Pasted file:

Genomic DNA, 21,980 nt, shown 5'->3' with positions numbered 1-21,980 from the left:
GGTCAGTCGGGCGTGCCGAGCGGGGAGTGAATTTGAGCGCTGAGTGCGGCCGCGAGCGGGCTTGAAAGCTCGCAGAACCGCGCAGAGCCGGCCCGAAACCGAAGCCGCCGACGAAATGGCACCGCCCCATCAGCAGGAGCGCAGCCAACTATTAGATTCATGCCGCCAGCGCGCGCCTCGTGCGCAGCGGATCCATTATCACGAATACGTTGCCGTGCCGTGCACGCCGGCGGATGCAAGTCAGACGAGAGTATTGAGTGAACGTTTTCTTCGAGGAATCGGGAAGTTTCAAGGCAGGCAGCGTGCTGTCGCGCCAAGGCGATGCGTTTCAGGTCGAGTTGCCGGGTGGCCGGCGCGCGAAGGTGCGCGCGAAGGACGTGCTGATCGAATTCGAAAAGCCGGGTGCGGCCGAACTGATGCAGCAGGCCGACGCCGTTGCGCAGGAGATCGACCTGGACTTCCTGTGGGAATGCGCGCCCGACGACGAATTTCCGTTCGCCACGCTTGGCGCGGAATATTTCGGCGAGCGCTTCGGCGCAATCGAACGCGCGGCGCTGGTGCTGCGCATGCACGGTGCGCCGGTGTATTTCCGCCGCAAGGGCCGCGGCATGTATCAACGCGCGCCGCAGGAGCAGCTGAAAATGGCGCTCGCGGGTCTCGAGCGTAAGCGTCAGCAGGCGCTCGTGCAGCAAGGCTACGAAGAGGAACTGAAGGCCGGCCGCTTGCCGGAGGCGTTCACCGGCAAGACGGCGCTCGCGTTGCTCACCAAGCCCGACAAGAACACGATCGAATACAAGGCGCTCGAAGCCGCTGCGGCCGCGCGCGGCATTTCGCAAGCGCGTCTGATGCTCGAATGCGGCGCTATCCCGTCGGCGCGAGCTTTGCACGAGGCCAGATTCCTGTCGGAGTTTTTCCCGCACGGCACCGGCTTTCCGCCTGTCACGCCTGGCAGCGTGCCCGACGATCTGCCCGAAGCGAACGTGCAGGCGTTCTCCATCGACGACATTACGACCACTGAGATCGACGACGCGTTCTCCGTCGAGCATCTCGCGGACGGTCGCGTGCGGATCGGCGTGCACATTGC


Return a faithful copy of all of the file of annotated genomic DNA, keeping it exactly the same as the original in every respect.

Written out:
Genomic DNA, 21,980 nt, shown 5'->3' with positions numbered 1-21,980 from the left:
GGTCAGTCGGGCGTGCCGAGCGGGGAGTGAATTTGAGCGCTGAGTGCGGCCGCGAGCGGGCTTGAAAGCTCGCAGAACCGCGCAGAGCCGGCCCGAAACCGAAGCCGCCGACGAAATGGCACCGCCCCATCAGCAGGAGCGCAGCCAACTATTAGATTCATGCCGCCAGCGCGCGCCTCGTGCGCAGCGGATCCATTATCACGAATACGTTGCCGTGCCGTGCACGCCGGCGGATGCAAGTCAGACGAGAGTATTGAGTGAACGTTTTCTTCGAGGAATCGGGAAGTTTCAAGGCAGGCAGCGTGCTGTCGCGCCAAGGCGATGCGTTTCAGGTCGAGTTGCCGGGTGGCCGGCGCGCGAAGGTGCGCGCGAAGGACGTGCTGATCGAATTCGAAAAGCCGGGTGCGGCCGAACTGATGCAGCAGGCCGACGCCGTTGCGCAGGAGATCGACCTGGACTTCCTGTGGGAATGCGCGCCCGACGACGAATTTCCGTTCGCCACGCTTGGCGCGGAATATTTCGGCGAGCGCTTCGGCGCAATCGAACGCGCGGCGCTGGTGCTGCGCATGCACGGTGCGCCGGTGTATTTCCGCCGCAAGGGCCGCGGCATGTATCAACGCGCGCCGCAGGAGCAGCTGAAAATGGCGCTCGCGGGTCTCGAGCGTAAGCGTCAGCAGGCGCTCGTGCAGCAAGGCTACGAAGAGGAACTGAAGGCCGGCCGCTTGCCGGAGGCGTTCACCGGCAAGACGGCGCTCGCGTTGCTCACCAAGCCCGACAAGAACACGATCGAATACAAGGCGCTCGAAGCCGCTGCGGCCGCGCGCGGCATTTCGCAAGCGCGTCTGATGCTCGAATGCGGCGCTATCCCGTCGGCGCGAGCTTTGCACGAGGCCAGATTCCTGTCGGAGTTTTTCCCGCACGGCACCGGCTTTCCGCCTGTCACGCCTGGCAGCGTGCCCGACGATCTGCCCGAAGCGAACGTGCAGGCGTTCTCCATCGACGACATTACGACCACTGAGATCGACGACGCGTTCTCCGTCGAGCATCTCGCGGACGGTCGCGTGCGGATCGGCGTGCACATTGC